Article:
Scroll back up and reread Section VIII. Why would they want to collect information about the other software and files on your computer (aside from other applications they will use to display marketing)? You have to know what is there if you are going to possibly disable and delete them. Yes, the end user just gave AdSingular the right to disable and delete any other software the end user has installed on their computer! At their sole discretion of course. But have no worries, just the software they feel is unfriendly or harmful to AdSingular and their nameless partners. And they can do it without giving you notice. I wonder what types of software they may feel, at their sole discretion, is unfriendly and harmful. Could it be other adware applications which are their competitors? Maybe it’s security software like firewalls which might block their Internet connection? Or could it possibly be anti-spyware software? Maybe it’s potentially all of those and more. Maybe it’s none of those, but then they don’t really tell us what software they may be wiping off our computer. Software, I should mention, that we possibly didn’t get as “free” to enhance our online experience, but actually paid for. I’m beginning to see the need for all those indemnification clauses at the beginning of the EULA now. And if you do uninstall their software without using an “approved” auto-uninstall application, then they have the right to put their adware (and their partners) right back on your computer. And they can do this without notification to you. Not that they give us a list of approved uninstall applications, but how much do you want to bet that products such as McAfee, CounterSpy, Norton’s, WebRoot, etc aren’t on their approved list? There’s not nice way to say it. They have some serious balls to put that in their EULA. Wow.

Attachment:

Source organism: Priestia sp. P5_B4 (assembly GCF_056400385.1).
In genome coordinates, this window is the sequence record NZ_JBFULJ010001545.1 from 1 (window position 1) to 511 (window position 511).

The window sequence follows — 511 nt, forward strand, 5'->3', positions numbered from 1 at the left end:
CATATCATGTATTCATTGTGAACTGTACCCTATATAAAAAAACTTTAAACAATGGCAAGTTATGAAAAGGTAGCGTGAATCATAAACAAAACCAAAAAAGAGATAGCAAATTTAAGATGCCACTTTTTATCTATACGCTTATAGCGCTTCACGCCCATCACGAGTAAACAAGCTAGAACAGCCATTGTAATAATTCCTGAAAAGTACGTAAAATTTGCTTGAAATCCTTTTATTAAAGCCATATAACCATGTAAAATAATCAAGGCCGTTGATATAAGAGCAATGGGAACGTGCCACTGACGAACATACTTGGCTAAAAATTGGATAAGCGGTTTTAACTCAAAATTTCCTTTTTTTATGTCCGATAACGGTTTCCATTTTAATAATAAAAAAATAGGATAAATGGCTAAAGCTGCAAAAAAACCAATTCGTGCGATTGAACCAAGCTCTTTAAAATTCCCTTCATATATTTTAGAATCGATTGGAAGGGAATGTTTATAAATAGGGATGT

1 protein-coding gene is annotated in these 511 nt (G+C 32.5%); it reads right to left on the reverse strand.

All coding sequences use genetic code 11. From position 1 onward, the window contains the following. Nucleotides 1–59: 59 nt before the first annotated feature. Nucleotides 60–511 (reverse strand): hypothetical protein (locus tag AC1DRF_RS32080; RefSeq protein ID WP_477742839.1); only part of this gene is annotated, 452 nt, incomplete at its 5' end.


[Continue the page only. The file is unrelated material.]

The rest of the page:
XIII -User certifies that they are 18 years of age or older, and is authorized to download and install the application on this computer. User understands, acknowledges, and agrees that application may download and self-install associated components without notice to the user.

Translation: You have to be 18 to be screwed. You give use permission to use stealth, backdoor techniques to install other adware on your computer without your knowledge. Lucky number 13 EULA clause.

XIV -User agrees to indemnify and hold harmless Adsingular Inc and any of its partners from any liability whatsoever in regards to any breach of agreement relating to any other End User Licenses, Terms of Service, User Agreements, and/or Privacy Policies that they may be bound to by any party.

Considering the degree to which you are allowing them to invade your computer, it’s probably a good CYA measure to end the EULA with one final indemnification clause. Again, they take the approach of covering themselves and their partners. With the clause, any breaches in EULA’s, TOS, User Agreements and Privacy Policies that may be violated by the end user that the end user holds with other software companies or in the course of their online activities because of the behavior of AdSingular’s adware (and their partners) falls on the end user and not AdSingular (or their partners). So if AdSinglar inserts banners or hyperlinks on a web page the end user is viewing and that violates the web site’s TOS, it is the end user who is responsible. If the AdSingular adware modifies the files/code of another piece of software on the end users computer which violates the software’s EULA and TOS, it is the end user’s responsibility. The end user can not hold AdSingular responsible for any consequences the end user may experience for violating other parties agreements.